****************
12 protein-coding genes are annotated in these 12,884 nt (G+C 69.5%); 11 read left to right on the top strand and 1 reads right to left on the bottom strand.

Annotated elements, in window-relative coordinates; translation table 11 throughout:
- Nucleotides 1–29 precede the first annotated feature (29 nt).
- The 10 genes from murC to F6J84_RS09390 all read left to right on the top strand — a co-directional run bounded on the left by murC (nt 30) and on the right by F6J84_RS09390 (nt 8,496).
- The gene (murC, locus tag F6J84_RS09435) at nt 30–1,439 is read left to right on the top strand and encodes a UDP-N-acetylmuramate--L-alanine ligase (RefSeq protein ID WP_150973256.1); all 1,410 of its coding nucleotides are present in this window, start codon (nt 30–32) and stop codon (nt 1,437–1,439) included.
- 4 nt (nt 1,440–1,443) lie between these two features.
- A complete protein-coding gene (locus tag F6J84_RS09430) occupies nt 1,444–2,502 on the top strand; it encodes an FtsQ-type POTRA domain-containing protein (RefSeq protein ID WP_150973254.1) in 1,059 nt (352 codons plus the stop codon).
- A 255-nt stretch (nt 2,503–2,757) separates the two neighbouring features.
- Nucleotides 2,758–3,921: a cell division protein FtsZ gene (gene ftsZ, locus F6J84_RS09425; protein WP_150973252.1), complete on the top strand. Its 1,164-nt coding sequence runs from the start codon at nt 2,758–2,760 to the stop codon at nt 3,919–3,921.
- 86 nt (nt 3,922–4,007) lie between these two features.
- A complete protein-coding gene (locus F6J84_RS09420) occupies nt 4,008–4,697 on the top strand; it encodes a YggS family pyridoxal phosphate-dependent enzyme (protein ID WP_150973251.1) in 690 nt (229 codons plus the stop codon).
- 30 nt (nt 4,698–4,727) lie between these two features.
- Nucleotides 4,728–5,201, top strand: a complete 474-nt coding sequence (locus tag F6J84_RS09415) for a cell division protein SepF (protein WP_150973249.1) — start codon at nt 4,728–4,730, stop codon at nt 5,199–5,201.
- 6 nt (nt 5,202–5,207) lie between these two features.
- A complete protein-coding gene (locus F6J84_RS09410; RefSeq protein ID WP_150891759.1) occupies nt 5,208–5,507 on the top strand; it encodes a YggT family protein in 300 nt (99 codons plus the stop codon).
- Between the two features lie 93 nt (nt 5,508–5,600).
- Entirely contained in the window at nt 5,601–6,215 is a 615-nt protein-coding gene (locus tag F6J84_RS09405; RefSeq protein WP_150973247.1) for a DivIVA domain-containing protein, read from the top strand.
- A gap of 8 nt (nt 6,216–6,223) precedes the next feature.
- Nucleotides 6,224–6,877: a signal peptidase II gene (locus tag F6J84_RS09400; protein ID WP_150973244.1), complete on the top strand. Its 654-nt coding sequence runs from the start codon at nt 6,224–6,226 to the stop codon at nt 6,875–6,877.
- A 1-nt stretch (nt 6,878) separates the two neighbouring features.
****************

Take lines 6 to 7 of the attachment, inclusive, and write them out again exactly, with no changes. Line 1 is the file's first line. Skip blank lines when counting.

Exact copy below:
- 4 nt (nt 1,440–1,443) lie between these two features.
- A complete protein-coding gene (locus tag F6J84_RS09430) occupies nt 1,444–2,502 on the top strand; it encodes an FtsQ-type POTRA domain-containing protein (RefSeq protein ID WP_150973254.1) in 1,059 nt (352 codons plus the stop codon).